Cameron also takes a new approach in the film Aliens. By including the robot Bishop he appears to be going down the same route as Ridley Scott at first by introducing a potential threat to the human characters. Surprisingly, Bishop ends up being of extreme importance and great help to Ripley at the expense of his robot life. His sacrifice is still part of a dilution process though because he clearly prizes the life of humans over his own synthetic one. This retains the inferiority complex present in artificially intelligent characters because he sees himself as a protector to a superior being that must be preserved.
As the Sci-Fi genre is so broad, the categories above apply to only a handful of themes and films. It’s interesting that the three prominent trends I’ve noted can be traced throughout decades of cinema right up to the present day, despite artificial intelligence changing from a plot device to reality. It seems that there is still a general feeling of uneasiness present in society and the need to make these inventions either completely harmless or completely evil.
There’s definitely some potential for change in the future though. The animated film Robots was a step up because it depicts androids with varying personalities and completely removes them from human influence. The characters are constructed from human archetypes but allowed their own form of expression through a combination of biological and mechanical traits. They are not slaves to humans and, although the film has a villain, his evil desires are no different from that of an evil mastermind in any narrative. The fact they are robots is not used as a way to present fears about technology, it is simply a way of reworking the equilibrium-disequilibrium structure of storytelling.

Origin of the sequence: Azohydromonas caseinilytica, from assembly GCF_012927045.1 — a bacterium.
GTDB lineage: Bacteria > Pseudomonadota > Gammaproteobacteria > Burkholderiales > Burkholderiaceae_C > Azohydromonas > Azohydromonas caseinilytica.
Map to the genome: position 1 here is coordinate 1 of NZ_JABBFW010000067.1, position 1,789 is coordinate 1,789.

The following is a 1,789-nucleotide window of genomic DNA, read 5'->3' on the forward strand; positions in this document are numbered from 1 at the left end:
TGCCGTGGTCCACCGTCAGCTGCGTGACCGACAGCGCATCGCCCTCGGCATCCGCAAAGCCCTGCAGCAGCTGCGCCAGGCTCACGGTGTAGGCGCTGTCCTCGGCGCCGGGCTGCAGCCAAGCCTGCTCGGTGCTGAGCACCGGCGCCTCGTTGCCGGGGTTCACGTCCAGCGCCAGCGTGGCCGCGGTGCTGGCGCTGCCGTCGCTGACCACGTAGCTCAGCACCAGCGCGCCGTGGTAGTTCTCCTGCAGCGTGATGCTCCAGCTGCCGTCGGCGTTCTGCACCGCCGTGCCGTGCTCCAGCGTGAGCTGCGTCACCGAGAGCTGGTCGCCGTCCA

Another important progression can be found in Spike Jonze’s Her. Although Samantha does not have a physical form and the film is closer to science fact than science fiction, she is allowed to express herself as an individual without being threatening, self-loathing or a slave to her human owner. Her eventual decision to leave Theodore behind and pursue her own desires is a very empowering moment. She is not confined by her role as his companion and is able to assert herself and explore the world in the way she wants to.
It looks like there’s potential for change in the future as artificial intelligence, particularly that which takes human form, becomes an unquestioned part of society. Perhaps after some time it will become commonplace for cyborgs and humans to be interchangeable as equals but for now there’s still some work to be done.
What do you think? Leave a comment.